Header javaperspective.com
JavaPerspective.com  >   Intermediate Tutorials  >   5. Graphical User Interfaces  >   5.12. Password Fields

5.12. Password Fields
Last updated: 5 January 2013.

This tutorial will show you how to use password fields in Java.

A password field is an instance of the class JPasswordField. Since JPasswordField inherits JTextField, password fields have all the features provided by text fields. Particularly, an action event is fired when the user hits enter. A password field has the appearance of a normal text field except that the characters the user types in are not shown. Instead, each character is replaced by a dot (the default) or any other user defined echo character. You can call the method setEchoChar(char c) to specify an echo character.

The value of a password field is not stored in a string but in an array of characters for security reasons. It is recommended to reset the array of characters containing a password when you have finished using it. For example, you can fill the array with zeros.

The following picture shows a basic example of a frame containing a password field. When the user enters the correct password, the frame is simply hidden.



Password field example



Here is the code:

import java.awt.BorderLayout;
import java.awt.event.ActionEvent;
import java.awt.event.ActionListener;
import java.util.Arrays;

import javax.swing.BorderFactory;
import javax.swing.JFrame;
import javax.swing.JLabel;
import javax.swing.JPanel;
import javax.swing.JPasswordField;
import javax.swing.SwingConstants;
import javax.swing.SwingUtilities;

public final class PasswordFields extends JFrame implements ActionListener {

   
private JPasswordField passwordField;

   
public PasswordFields() {
         
init();
          addComponents
();

          setDefaultCloseOperation
(JFrame.EXIT_ON_CLOSE);
          setVisible
(true);
   
}


   
public void actionPerformed(ActionEvent e){
         
char[] expectedPassword = { 'j', 'a', 'v', 'a', 'p', 'e', 'r', 's', 'p' , 'e' , 'c' , 't' , 'i' , 'v' , 'e' };
         
char[] typedPassword = passwordField.getPassword();

         
if(Arrays.equals(expectedPassword, typedPassword)){
               
// Hide the frame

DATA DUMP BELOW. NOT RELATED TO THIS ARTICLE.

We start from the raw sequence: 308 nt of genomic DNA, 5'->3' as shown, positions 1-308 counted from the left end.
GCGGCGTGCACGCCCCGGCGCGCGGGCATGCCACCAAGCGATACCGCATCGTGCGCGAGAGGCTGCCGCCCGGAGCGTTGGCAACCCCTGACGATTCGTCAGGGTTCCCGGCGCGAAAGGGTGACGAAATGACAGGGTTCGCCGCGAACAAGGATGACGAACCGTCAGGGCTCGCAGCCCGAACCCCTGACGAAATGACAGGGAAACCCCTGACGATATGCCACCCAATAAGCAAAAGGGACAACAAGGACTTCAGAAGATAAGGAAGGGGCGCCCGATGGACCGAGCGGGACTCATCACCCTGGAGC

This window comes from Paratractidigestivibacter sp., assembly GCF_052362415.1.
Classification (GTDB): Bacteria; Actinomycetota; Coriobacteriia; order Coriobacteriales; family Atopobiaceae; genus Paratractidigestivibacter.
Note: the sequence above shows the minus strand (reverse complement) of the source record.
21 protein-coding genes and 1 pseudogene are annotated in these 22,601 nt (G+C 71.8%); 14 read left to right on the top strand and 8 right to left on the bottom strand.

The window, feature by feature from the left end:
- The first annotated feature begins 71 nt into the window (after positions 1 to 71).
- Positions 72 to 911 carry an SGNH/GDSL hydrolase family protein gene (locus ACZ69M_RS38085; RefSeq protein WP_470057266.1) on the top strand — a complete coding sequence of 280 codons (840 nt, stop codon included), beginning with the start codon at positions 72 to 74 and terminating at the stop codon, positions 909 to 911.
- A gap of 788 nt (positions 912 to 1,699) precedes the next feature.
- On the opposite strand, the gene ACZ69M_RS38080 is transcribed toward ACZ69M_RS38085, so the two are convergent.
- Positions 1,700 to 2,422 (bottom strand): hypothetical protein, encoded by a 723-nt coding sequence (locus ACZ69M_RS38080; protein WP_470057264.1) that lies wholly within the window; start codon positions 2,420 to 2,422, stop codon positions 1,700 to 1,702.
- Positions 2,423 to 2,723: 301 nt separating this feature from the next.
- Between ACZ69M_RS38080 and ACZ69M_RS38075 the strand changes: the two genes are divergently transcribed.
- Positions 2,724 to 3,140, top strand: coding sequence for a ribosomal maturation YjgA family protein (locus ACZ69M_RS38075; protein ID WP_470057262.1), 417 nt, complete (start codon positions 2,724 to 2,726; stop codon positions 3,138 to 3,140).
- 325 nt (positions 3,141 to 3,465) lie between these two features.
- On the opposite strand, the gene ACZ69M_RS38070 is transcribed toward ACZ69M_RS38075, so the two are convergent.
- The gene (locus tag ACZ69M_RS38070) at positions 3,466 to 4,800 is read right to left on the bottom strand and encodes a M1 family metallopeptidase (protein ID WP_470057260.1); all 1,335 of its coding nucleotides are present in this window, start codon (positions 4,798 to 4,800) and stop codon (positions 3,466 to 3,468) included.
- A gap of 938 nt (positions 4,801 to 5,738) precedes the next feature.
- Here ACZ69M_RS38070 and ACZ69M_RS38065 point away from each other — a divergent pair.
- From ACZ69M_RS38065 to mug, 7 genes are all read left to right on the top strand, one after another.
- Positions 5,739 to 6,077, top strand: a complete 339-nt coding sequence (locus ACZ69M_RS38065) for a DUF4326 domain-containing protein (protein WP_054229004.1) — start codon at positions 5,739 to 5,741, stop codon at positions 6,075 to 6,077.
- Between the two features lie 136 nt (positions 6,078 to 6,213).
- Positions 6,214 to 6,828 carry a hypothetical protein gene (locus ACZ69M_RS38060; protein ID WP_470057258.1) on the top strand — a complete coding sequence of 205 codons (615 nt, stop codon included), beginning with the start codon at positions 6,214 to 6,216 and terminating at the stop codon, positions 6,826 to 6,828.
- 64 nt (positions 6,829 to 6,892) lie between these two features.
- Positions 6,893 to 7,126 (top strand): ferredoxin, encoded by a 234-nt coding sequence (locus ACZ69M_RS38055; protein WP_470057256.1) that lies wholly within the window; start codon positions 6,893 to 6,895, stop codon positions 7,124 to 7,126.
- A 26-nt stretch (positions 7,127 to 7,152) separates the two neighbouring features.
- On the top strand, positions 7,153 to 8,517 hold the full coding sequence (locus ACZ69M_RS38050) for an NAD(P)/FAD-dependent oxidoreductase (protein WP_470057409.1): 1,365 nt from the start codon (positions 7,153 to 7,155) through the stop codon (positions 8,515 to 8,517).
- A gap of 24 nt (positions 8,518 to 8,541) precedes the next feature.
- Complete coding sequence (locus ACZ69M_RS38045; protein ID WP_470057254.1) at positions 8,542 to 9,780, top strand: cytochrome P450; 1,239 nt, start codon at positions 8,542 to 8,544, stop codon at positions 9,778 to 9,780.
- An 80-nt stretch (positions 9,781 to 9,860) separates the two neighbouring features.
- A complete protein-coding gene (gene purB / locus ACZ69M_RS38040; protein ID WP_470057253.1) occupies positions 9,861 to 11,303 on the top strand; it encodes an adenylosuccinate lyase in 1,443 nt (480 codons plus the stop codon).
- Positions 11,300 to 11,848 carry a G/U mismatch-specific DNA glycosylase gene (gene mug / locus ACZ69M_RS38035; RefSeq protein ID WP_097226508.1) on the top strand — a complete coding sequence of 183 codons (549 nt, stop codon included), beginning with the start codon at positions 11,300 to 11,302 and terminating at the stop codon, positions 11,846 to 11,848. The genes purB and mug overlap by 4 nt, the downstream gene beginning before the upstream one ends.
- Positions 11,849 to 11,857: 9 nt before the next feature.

setVisible(false);
         
}

         
// Fill both arrays with zeros
         
Arrays.fill(expectedPassword, '0');
          Arrays.fill
(typedPassword, '0');
   
}


   
private void addComponents() {
         
// Set up the content pane
         
JPanel contentPane = new JPanel(new BorderLayout());
          contentPane.setBorder
(BorderFactory.createEmptyBorder(10, 10, 10, 10));

         
// Set up the label
         
JLabel label = new JLabel("Password", SwingConstants.TRAILING);
          label.setBorder
(BorderFactory.createEmptyBorder(0, 0, 0, 10));
          contentPane.add
(label, BorderLayout.LINE_START);

         
// Set up the password field
         
passwordField = new JPasswordField(15);
          passwordField.addActionListener
(this);
          contentPane.add
(passwordField);

         
// Add the content pane to the JFrame
         
add(contentPane);
   
}


   
private void init() {
         
setTitle("PasswordFields");
          setSize
(250, 75);
          setLocationRelativeTo
(null);
   
}


   
public static void main(String[] args){
         
SwingUtilities.invokeLater(new Runnable() {
               
public void run() {
                     
new PasswordFields();
               
}
          })
;
   
}
}


You are here :  JavaPerspective.com  >   Intermediate Tutorials  >   5. Graphical User Interfaces  >   5.12. Password Fields
Next tutorial :  JavaPerspective.com  >   Intermediate Tutorials  >   5. Graphical User Interfaces  >   5.13. Tool tips

Copyright © 2013 - 2016. JavaPerspective.com. All rights reserved.  ( Terms | Contact | About ) 
Java is a trademark of Oracle Corporation
Image 1 Image 2 Image 3 Image 4 Image 5 Image 6 Image 7